27 Jun 2017
Posted in Food & Beverage, History, Tidbits & trivia

How sweet it is.

On a visit to the historic district of Belém in Lisbon, Portugal, be sure to carve time out to taste pastéis de Belém, likely the city’s original (and most delectable) egg custard tarts.

At the beginning of the 19th century, a sugar refinery operated as part of a small general store next door to Belém’s famous 15th-century Jerónimos Monastery (a UNESCO World Heritage site).

The 1820 Liberal Revolution shut down all convents and monasteries in Portugal and expelled the clergy and laborers. In an attempt at survival, someone from the monastery began selling egg tarts. An instant hit among locals and visitors alike, the sweets soon became known as pastéis de Belém.

In 1837, the baking of pastéis de Belém moved from the monastery to the adjacent sugar refinery. Following the monastery’s original secret recipe, master confectioners hand-crafted the pastries in the establishment’s Secret Room. Today, the recipe remains unchanged, the tarts are still made by hand, and the secret recipe is known by only six bakers.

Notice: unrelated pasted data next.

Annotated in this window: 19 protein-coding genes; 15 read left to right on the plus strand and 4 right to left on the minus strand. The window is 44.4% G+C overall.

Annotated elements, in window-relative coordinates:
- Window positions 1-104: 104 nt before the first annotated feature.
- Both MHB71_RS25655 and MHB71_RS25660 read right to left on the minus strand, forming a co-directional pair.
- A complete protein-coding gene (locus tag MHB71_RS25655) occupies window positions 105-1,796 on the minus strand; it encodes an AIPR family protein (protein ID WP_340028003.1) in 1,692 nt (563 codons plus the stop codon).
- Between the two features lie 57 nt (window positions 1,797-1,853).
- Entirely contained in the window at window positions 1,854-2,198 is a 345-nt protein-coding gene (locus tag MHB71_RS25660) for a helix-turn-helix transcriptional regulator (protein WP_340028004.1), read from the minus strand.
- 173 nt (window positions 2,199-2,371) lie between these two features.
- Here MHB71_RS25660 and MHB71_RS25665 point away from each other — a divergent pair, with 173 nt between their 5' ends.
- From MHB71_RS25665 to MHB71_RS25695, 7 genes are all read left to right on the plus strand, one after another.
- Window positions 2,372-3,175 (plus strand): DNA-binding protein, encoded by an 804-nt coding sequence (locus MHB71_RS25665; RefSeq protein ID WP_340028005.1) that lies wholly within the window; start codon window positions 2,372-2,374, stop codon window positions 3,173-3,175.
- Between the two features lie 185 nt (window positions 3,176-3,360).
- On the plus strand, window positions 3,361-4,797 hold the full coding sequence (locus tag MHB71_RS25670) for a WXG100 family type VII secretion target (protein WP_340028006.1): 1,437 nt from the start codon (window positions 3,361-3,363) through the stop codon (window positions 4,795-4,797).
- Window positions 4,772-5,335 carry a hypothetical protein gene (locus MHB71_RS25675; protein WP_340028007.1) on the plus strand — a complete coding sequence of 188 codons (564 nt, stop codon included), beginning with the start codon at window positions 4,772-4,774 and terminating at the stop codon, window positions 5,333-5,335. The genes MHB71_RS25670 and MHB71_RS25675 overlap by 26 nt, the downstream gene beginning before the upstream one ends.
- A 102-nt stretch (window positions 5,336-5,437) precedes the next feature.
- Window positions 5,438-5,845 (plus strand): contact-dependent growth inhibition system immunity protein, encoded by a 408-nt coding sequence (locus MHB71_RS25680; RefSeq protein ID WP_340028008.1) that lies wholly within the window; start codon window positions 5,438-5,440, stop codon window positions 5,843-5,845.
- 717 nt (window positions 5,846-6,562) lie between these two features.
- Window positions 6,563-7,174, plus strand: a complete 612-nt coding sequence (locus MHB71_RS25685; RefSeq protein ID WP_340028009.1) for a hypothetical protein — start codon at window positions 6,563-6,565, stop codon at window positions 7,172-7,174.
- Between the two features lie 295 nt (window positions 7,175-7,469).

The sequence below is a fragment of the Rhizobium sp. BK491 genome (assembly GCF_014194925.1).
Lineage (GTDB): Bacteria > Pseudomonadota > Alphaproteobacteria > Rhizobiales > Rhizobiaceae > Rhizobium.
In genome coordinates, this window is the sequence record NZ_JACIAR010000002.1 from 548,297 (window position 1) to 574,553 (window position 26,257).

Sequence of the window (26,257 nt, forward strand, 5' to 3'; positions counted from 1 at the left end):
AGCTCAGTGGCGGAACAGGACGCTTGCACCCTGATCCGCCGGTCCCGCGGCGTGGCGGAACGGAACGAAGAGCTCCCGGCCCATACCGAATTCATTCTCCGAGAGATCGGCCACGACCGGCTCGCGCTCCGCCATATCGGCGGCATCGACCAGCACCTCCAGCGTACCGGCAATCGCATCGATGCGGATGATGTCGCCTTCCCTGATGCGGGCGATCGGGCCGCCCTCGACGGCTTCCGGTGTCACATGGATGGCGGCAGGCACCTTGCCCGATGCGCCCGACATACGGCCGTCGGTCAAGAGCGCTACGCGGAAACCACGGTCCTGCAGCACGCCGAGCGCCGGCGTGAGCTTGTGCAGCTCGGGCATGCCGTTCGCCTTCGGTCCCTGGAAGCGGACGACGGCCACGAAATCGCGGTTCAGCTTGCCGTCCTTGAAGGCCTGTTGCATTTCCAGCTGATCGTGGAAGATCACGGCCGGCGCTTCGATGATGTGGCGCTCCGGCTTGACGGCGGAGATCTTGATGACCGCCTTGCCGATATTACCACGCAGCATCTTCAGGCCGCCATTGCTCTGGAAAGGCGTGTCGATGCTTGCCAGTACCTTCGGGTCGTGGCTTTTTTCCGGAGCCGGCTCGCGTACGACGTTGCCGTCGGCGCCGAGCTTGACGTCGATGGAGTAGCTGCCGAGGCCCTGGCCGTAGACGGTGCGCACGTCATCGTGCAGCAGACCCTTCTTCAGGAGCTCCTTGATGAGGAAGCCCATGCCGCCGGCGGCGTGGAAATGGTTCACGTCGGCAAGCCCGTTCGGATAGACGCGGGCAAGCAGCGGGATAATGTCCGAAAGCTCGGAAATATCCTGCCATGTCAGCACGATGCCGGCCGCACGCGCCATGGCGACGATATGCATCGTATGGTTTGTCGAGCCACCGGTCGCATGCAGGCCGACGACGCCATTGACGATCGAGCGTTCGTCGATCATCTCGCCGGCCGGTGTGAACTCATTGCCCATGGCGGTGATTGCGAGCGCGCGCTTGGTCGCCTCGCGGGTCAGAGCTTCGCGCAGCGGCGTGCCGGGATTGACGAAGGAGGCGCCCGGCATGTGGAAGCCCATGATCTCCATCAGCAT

Don’t miss your opportunity to nibble on a bit of Portuguese history.

For information about a journey to Portugal, contact Mariana Tosic at mtosic@rcrusoe.com, or call 888-490-8008.

 

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